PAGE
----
Tuesday, September 7, 2010

JavaScript concepts part 4 - closures


JavaScript is a language that's widely used across the web, but it's often not deeply used by many of the page authors writing it. So in this "JavaScript concepts series" I try to introduce some of the deeper concepts of the JavaScript language. This is last article in this short tutorial.


To people programming in traditional OO or procedural languages, closures are often an add concept to grasp. While to those programmers with functional programming background, they're really natural and cozy concept.

Stated as easy as possible, a closure is a Function instance coupled with the local variables that are not declared in function inner scope, but in outer scope (an outer scope of the function if you know what I mean). So they are just Functions + local variables, no more and no less. Put this all in dynamic environment and you get some powerful concept for handling asynchronous callbacks.

When function is declared, it has the ability to reference any variables that are in its scope (in scope that function has access to) at the point of the declaration. This is off course all familiar, but catch is that this "outer" variables are carried along with the function even after the point of declaration has gone out of scope, closing the declaration.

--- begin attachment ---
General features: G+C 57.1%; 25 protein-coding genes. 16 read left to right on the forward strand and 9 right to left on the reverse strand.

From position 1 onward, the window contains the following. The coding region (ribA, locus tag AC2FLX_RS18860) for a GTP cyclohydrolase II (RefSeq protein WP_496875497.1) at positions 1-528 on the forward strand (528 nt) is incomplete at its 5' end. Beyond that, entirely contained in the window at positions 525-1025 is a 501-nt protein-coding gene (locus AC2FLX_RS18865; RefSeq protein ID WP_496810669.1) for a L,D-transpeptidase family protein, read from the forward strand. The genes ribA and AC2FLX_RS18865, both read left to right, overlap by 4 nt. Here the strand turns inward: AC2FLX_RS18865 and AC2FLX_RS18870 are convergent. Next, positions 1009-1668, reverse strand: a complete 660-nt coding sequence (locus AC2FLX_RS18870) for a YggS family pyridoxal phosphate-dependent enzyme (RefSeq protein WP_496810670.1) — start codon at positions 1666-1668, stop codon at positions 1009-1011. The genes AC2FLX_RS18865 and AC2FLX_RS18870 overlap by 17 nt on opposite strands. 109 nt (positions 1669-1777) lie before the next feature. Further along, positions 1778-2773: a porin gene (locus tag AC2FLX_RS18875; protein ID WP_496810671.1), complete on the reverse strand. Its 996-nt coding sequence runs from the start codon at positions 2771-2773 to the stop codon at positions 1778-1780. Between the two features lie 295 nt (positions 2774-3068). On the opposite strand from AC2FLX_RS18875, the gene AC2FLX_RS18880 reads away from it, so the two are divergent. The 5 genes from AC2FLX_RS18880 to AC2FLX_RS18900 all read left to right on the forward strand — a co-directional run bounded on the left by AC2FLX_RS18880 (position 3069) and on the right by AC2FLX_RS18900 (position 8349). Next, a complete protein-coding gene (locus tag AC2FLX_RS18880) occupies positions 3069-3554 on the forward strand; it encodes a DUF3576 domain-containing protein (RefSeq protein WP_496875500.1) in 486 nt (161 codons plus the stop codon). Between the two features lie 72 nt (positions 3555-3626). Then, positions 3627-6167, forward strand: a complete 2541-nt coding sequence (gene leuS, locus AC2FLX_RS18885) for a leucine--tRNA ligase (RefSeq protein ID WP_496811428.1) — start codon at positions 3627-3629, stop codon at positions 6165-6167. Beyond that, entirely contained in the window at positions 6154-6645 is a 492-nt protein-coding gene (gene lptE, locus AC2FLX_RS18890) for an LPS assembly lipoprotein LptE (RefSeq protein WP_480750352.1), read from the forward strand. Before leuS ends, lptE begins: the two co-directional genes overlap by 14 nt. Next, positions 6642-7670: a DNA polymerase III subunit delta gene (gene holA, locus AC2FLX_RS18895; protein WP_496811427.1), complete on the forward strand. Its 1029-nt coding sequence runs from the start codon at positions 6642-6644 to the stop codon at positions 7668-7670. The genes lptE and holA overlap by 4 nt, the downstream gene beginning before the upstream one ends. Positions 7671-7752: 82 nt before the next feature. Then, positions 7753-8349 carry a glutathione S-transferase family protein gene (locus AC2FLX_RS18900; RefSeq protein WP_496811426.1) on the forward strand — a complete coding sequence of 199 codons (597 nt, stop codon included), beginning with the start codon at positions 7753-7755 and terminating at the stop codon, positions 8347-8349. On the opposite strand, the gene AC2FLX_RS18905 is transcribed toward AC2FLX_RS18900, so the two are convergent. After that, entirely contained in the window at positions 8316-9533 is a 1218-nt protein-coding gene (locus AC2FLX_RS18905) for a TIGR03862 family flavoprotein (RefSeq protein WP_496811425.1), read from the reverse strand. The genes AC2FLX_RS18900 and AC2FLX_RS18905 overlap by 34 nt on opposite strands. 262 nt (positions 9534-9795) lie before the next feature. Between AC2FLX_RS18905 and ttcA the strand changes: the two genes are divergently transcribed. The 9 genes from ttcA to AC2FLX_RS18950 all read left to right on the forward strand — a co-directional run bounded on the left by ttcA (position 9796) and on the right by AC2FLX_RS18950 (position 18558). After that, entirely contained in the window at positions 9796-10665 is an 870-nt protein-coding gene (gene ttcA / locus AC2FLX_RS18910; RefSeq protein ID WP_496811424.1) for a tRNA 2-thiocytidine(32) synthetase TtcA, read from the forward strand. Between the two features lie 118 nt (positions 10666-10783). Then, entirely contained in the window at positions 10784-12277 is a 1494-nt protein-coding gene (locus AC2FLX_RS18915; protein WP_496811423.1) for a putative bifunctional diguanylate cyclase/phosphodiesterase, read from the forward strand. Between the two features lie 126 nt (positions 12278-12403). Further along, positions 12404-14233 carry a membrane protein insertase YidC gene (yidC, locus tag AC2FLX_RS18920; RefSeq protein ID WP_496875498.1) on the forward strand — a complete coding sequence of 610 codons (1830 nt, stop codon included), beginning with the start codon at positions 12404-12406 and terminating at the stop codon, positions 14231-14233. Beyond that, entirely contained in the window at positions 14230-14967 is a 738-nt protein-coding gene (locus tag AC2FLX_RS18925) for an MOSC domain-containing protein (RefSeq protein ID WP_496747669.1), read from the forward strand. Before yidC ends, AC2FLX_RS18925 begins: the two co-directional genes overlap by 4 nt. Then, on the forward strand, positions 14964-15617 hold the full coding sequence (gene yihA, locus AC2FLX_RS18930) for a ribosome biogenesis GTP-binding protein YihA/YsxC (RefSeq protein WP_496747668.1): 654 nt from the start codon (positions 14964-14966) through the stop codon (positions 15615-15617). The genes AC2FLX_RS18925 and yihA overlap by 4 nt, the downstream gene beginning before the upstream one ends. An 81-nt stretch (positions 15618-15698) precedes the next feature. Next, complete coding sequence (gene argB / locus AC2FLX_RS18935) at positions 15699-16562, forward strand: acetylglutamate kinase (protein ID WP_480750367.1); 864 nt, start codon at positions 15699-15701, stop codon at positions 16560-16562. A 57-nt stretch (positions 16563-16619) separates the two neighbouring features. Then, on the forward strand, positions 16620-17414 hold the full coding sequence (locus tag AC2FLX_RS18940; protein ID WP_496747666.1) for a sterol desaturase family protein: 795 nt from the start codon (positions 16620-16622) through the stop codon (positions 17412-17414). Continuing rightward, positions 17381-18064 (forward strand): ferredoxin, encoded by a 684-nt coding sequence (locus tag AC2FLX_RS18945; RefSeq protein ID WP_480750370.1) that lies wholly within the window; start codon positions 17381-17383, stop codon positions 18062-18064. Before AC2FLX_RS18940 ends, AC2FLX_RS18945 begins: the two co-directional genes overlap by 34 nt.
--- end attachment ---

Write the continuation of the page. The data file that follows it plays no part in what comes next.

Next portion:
This ability is essential tool for writing effective JavaScript code. Consider following example:

var local = 1;
window.setInterval(function() {

In example we declare local variable (named "local") and assign number to it. We then use timer function ("setInterval") to establish a timer that will fire every 3 seconds. As the callback for timer, we specify an inline function that references local "local" variable and shot its value. Also we increment that variable in body of the function.

So what happen here. We might assume that because the callback will fire off three seconds after the page loads, the value of the local "local" variable will be undefined. After all, the block in which "local" is declared goes out of scope when page finished loading, because the script in header (or else on the page) finished executing? But it works!

Although it is true that the block in which "local" is declared goes out of scope when page finished loading, the closure created by the declaration of the function + variable "local" stays in scope for lifetime of the function. So, woala!

This is the end of this series, I hope you learn something useful and interesting.

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